A Fear of Poetry

What is it that makes poetry such an enigma for students? Recently, one of my classes discussed our fears of poetry. Many of us remarked that in high school, there were seemingly two approaches to poetry: the first is to view it as something we all can create and there is no such thing as “good” or “bad” because it is subjective, and the second is to view each poem as a riddle that we must analyze in order to decode the writer’s intent. Both of these aren’t very helpful perspectives in fostering self-confidence in our abilities as readers. I remember having instructors in both of these categories. And neither made me feel any better about my writing.
A high school poetry class offered a space for supporting each other’s work, and also an easy elective for the seniors who wanted to glide through their final semesters. Unfortunately, I never walked away from one of my workshops with much to propel me forward. After so many years stifling creativity for the sake of testing form, students were afraid to give critiques. You either got a questionable amount of half-hearted compliments or murdered-cricket silence. You didn’t feel challenged –thus, I suspect that the quality of my poetry did not improve.
Meanwhile, most of the typical high school English classes that I experienced followed the second approach. We’d sit down with a poem, usually a very well-known one, and pick it apart line-by-line until students started coming up with “imaginative” answers to the question “What does it all mean?” Sometimes, we would focus on one line so much that, in their interpretations, students would disregard the rest of the poem. But these interpretations, unless they got lucky, only made sense in the context of that one line. Often, I would just refrain from participating because I didn’t want to stop liking the poetry we read.
To make matters worse, after reading poems using this second approach, it appears to be a common mindset of students that they have to write a poem that’s as well-crafted as the most famous poets and contain some earth-shattering, riddle-like hidden meaning. I won’t say that I didn’t succumb to this fear at one point. I mean, it’s no wonder so many people experience a fear of poetry! Certainly, this calls for an alteration in the teaching methods of poetry in schools; reading poetry should not breed fear, but provoke the desire to read more of it and to write.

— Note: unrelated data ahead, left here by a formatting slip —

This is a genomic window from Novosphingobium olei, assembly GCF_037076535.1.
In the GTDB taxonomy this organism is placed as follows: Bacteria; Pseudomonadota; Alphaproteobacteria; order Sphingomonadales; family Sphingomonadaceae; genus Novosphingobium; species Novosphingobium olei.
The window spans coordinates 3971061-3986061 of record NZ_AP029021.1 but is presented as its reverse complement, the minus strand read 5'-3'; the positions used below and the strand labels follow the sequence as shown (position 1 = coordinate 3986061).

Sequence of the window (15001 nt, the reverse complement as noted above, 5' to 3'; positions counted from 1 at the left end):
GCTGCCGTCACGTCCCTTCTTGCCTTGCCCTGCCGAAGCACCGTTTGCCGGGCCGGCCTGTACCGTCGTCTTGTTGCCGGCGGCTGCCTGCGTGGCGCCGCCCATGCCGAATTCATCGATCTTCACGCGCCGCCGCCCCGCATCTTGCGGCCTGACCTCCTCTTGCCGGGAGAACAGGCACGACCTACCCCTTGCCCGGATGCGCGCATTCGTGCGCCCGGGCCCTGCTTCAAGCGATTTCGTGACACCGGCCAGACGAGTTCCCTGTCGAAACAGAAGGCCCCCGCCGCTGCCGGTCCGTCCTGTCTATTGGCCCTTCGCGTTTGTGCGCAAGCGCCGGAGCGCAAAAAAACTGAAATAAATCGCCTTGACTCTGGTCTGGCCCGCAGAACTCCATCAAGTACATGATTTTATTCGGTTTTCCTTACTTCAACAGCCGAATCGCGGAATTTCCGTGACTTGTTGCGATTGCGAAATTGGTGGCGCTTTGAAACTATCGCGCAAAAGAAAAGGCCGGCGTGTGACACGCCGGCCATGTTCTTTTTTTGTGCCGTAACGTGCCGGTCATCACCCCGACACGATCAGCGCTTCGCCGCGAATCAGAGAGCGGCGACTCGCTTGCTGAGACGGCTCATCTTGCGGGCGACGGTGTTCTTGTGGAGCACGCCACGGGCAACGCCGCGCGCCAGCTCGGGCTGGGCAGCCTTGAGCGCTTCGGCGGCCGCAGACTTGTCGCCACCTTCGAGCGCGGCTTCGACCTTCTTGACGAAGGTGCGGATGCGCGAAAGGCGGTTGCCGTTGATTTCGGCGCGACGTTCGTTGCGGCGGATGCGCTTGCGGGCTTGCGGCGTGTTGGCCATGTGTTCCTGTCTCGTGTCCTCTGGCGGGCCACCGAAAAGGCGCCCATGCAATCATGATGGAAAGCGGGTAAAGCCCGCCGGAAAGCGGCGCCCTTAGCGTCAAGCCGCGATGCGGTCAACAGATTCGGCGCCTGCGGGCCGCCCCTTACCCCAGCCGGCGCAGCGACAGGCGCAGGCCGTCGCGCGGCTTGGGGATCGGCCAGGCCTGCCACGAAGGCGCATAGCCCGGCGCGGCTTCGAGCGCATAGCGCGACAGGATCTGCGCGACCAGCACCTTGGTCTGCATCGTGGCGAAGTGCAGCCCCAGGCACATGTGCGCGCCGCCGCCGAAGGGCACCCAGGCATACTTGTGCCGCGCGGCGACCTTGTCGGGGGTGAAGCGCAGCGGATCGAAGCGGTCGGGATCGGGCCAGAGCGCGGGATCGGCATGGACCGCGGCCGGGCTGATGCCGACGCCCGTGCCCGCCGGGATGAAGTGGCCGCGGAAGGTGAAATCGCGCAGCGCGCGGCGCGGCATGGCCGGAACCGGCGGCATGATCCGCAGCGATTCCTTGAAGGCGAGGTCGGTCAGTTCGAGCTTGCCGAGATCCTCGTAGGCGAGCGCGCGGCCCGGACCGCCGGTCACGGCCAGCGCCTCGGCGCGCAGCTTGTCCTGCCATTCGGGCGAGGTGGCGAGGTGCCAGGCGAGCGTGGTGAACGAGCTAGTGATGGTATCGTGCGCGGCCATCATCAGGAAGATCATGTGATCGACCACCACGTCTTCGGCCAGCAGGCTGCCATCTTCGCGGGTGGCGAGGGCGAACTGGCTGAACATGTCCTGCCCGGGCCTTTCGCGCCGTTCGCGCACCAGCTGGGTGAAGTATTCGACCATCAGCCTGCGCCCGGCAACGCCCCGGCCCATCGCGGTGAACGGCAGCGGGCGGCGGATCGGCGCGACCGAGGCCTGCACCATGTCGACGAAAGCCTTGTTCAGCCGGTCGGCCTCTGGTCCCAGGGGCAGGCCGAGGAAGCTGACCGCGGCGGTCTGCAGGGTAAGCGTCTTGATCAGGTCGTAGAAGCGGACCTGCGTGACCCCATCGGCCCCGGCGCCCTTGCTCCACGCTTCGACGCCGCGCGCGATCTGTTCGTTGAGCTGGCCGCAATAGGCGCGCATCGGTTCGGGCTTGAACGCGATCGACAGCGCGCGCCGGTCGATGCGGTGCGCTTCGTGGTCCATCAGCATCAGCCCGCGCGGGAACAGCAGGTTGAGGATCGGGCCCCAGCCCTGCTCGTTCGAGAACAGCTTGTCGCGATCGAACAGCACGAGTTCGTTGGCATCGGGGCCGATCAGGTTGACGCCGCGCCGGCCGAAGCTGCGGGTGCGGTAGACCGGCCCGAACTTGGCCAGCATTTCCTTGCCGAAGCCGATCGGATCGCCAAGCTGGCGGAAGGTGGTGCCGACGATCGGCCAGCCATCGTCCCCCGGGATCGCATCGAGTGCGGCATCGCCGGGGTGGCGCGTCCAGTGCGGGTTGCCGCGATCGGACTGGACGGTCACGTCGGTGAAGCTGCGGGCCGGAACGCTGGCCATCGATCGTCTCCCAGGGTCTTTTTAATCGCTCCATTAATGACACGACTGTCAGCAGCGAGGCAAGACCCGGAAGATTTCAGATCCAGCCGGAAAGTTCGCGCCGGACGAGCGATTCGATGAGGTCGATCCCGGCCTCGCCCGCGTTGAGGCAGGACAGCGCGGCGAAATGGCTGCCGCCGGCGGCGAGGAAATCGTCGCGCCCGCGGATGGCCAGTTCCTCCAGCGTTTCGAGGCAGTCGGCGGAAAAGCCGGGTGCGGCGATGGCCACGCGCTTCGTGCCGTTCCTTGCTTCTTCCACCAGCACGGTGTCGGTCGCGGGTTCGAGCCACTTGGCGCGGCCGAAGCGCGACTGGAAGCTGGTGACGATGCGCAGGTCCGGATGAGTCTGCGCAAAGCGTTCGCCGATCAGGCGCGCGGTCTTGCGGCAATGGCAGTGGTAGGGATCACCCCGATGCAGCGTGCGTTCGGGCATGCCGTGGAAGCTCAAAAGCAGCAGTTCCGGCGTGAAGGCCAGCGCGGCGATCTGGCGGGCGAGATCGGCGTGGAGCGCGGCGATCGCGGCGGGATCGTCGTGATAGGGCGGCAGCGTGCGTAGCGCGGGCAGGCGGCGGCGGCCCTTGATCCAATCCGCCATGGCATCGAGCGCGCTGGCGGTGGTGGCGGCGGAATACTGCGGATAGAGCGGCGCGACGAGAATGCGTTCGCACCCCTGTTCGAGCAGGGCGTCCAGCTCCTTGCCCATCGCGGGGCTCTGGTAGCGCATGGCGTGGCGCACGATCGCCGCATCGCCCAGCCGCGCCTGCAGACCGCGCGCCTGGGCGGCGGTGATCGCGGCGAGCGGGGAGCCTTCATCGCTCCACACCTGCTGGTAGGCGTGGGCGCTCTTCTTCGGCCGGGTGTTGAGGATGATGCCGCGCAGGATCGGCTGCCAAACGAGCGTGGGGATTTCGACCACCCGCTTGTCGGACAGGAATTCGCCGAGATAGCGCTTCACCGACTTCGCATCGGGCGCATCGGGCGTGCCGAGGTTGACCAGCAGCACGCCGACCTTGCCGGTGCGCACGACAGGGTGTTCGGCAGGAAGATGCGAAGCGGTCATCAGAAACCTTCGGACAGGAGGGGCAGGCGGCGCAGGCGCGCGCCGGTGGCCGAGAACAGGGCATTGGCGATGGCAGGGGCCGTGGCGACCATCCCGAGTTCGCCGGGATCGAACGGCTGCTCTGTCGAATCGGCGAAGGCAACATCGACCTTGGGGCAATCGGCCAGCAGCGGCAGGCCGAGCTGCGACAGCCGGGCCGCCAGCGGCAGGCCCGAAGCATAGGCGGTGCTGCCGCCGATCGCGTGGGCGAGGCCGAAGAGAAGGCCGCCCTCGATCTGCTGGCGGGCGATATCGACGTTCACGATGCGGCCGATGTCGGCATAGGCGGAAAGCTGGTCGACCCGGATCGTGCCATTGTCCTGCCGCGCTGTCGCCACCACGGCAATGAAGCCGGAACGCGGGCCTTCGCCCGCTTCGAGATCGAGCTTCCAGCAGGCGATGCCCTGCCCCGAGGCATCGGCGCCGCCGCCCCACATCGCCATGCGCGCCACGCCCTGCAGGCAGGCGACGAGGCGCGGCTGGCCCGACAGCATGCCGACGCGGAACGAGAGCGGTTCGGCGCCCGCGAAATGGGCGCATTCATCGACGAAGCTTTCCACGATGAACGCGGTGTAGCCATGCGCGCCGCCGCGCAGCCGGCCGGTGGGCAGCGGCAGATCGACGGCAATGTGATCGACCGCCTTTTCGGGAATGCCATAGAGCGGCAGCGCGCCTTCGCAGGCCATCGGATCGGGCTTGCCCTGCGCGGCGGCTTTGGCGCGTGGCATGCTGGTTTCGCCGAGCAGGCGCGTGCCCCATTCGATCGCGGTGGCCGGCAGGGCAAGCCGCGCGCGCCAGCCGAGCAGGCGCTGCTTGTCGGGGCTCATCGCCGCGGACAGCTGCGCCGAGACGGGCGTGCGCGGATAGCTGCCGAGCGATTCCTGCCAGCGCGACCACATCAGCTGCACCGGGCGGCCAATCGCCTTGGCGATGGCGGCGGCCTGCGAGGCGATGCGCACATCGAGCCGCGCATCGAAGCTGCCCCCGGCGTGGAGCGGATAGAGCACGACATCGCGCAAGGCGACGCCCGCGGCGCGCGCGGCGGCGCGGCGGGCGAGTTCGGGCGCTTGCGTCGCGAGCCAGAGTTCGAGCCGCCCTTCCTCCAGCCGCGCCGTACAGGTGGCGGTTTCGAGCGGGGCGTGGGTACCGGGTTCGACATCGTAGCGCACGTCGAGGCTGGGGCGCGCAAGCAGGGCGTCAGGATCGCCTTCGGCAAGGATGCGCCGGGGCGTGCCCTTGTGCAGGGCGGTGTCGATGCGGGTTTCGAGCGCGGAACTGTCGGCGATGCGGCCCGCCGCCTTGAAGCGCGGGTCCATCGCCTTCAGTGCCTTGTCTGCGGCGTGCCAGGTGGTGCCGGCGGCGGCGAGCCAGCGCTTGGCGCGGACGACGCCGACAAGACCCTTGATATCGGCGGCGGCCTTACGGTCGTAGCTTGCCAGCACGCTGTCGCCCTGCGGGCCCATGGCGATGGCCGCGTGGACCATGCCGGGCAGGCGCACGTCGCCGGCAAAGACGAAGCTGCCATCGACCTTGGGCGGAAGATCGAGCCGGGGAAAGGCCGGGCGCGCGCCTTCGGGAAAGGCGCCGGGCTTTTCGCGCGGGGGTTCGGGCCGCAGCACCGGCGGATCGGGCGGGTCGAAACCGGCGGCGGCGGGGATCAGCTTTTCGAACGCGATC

2 Replies to “A Fear of Poetry”

  1. Rachel,
    I’m sorry you had to be taught that way. I didn’t write any poetry in high school because we didn’t spend any time on actual writing. I’ve thought about this many times, the way poetry should be taught in high school and how current curriculum is itself afraid of poetry, fostering student fear. I think that the exercises you did in high school were just implemented poorly if that was the end result. I think that a teacher should act as a gentle guide in poetry classes. I’m sorry that your workshop was so polarized.

    In replying I’ve been wondering what would really have made my classmates love poetry. I’m remembering a few guys rubbing foreheads and groaning reading Emily Dickinson. I think that I always circle back to trust when it comes to teaching anything. Trusting that a student will come to a conclusion that will help her learn, which is the whole point, can keep her from creating a fear of authenticity in both her writing and critique. I also think that creating a flexible definition of poetry at the get go is important. I think I’ve already said this today, but I really do believe that viewing writing as possibility really helped me in my own writing and reading. This also keeps workshops from being negative and fosters a creative environment.

  2. Rachel,
    I definitely understand where you’re coming from! As a high school student, I really hated poetry, mostly because I wasn’t being introduced to the kinds of poets that I wanted to see. I remember reading Whitman over and over again until my brain hurt, and picking apart Robert Frost under the supervision of a put-upon teacher. I never really saw that poetry could be honest, brutally so, or that it could describe something other than a trip down a country road or some sad old object (sorry, “Ode on a Grecian Urn”). I could never relate to the poetry we were reading, and I think that’s often the biggest obstacle in getting kids to love poetry. Hell, I went into the creative writing major thinking I would be a fiction writer, and I just happened into a poetry workshop and really ended up loving it.

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